Menopause and Bladder Problems
Your body stops making the female hormone, estrogen, after menopause, and bladder problems can occur. Some scientists believe that estrogen may help keep the lining of the bladder and urethra plump and healthy. If you are experiencing menopause and bladder problems, talk to your healthcare professional.
Some women have bladder control problems after they stop having periods (menopause or change of life). If you are going through menopause and have bladder problems, talk to your healthcare professional.
After your periods end, your body stops making the female hormone, estrogen. Estrogen controls many things, such as:
- How your body matures
- Your monthly periods
- Body changes during pregnancy and breast-feeding.
Some scientists believe that estrogen may help keep the lining of the bladder and urethra plump and healthy. They think lack of estrogen could contribute to weakness of the bladder control muscles.
Recent studies have raised doubts about the benefits of taking estrogen after menopause. The studies also point to added risks from taking estrogen for many years. No studies have shown that taking estrogen improves bladder control in women who have gone through menopause. Your doctor can suggest many other possible treatments to improve bladder control.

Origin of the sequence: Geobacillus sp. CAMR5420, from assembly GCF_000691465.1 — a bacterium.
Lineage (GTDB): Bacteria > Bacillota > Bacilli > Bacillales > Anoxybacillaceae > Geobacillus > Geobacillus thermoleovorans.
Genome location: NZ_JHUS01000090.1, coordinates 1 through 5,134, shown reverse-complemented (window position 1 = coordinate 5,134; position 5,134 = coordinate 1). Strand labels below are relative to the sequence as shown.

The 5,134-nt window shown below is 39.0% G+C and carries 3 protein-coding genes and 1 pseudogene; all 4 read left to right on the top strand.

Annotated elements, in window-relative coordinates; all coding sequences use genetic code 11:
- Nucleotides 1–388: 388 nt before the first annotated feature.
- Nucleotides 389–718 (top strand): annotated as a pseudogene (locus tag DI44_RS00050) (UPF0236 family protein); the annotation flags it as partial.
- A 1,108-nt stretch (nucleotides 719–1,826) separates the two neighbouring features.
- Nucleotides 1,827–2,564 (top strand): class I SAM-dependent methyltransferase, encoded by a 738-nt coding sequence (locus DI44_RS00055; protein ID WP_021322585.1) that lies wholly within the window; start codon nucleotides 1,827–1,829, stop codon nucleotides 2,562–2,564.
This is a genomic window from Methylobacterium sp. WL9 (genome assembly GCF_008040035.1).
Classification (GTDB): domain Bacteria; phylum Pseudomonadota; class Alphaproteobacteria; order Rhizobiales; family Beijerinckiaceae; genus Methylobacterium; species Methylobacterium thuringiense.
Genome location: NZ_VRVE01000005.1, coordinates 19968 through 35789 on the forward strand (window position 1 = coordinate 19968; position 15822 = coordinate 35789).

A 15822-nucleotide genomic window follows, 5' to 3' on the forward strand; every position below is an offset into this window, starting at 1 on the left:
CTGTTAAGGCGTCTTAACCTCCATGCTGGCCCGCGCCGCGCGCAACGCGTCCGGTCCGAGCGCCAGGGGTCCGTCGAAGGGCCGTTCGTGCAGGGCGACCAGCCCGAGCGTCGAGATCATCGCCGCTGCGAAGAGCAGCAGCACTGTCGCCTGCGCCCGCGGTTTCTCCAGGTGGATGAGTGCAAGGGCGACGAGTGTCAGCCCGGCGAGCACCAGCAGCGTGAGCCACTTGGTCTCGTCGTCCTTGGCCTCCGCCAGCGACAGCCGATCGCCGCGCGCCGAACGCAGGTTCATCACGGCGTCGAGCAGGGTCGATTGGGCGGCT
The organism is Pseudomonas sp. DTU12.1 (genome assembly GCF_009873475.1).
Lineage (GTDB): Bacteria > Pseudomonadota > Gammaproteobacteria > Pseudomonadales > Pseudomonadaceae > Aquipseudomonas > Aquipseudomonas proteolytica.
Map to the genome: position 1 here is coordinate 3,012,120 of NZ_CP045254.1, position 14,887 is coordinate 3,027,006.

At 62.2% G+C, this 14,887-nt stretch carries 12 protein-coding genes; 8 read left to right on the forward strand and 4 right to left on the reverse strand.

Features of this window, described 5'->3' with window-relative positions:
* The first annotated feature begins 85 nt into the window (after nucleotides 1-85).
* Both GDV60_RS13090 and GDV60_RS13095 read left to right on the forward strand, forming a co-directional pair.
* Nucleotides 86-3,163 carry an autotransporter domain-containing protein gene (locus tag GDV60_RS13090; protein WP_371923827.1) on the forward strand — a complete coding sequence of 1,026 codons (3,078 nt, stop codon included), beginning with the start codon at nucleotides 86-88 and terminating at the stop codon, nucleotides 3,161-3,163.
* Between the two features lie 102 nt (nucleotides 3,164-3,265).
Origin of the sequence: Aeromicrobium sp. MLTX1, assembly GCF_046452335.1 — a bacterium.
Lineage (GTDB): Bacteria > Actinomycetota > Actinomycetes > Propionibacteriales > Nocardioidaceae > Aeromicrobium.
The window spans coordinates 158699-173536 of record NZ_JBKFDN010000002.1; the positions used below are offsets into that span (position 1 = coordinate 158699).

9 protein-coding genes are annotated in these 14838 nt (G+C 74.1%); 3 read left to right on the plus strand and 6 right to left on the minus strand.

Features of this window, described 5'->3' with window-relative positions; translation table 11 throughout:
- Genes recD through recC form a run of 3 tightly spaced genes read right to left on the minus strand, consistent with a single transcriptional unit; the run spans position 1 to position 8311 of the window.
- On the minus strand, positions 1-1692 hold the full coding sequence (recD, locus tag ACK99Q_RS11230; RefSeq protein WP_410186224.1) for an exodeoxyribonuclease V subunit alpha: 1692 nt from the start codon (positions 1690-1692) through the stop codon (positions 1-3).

Pressure from coughing, sneezing, or lifting can push urine through the weakened muscle. This kind of leakage is called stress incontinence. It is one of the most common kinds of bladder control problems in older women.
A very common kind of bladder control problem for older women is urge incontinence. This means the bladder muscles squeeze at the wrong time -- or all the time -- and cause leakage.
If you have this problem, your healthcare professional can help you retrain yourself to go to the toilet on a schedule.